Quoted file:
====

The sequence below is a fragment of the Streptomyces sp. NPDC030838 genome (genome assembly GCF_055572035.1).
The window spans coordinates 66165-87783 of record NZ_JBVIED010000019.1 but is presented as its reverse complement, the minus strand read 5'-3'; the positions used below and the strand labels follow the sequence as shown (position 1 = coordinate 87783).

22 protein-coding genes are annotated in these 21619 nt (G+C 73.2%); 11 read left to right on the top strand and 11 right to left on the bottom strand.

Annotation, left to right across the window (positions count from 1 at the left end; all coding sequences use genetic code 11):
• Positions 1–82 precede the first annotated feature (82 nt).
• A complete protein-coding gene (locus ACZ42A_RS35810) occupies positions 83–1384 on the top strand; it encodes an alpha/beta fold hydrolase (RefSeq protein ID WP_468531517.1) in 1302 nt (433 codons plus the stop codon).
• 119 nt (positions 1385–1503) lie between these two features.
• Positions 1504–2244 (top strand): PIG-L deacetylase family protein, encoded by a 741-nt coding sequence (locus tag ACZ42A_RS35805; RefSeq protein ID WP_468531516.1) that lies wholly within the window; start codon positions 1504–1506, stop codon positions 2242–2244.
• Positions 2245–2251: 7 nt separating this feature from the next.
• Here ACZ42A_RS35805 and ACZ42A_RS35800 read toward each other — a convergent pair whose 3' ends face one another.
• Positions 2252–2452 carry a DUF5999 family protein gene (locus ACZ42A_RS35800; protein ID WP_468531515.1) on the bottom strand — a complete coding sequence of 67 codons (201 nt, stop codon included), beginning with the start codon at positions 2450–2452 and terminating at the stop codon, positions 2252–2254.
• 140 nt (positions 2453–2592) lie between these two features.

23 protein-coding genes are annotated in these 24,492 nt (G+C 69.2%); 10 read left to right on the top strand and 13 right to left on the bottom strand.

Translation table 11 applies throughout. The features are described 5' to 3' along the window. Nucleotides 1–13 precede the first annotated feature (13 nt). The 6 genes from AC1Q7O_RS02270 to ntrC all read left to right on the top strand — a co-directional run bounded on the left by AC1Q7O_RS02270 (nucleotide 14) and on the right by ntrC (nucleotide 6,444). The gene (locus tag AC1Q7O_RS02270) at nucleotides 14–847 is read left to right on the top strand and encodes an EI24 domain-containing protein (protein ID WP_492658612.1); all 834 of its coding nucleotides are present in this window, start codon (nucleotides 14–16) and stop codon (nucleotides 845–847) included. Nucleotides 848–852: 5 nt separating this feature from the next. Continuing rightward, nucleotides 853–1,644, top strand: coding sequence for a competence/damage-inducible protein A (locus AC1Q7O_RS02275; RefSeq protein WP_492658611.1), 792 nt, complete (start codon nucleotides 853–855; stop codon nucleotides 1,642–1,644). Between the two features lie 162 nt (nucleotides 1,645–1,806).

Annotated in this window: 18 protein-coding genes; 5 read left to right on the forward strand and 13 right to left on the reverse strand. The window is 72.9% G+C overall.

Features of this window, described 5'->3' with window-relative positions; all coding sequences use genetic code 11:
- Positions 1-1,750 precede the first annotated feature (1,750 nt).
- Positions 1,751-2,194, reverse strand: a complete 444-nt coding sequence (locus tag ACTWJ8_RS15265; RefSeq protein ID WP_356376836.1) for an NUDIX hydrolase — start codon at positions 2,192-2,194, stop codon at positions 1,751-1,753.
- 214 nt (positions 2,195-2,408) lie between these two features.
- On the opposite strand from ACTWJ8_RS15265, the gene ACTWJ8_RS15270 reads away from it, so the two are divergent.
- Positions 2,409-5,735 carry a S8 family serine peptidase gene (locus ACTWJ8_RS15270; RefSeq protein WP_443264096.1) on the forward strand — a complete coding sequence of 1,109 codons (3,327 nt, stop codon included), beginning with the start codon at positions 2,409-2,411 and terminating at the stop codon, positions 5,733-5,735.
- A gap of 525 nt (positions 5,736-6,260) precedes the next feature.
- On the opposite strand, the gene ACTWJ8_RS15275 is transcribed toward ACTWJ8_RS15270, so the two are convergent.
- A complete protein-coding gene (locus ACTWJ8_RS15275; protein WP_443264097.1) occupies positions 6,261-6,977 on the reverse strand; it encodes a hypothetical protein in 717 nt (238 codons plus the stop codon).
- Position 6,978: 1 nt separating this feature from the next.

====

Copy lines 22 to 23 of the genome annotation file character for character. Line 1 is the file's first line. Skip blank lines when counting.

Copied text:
- A gap of 525 nt (positions 5,736-6,260) precedes the next feature.
- On the opposite strand, the gene ACTWJ8_RS15275 is transcribed toward ACTWJ8_RS15270, so the two are convergent.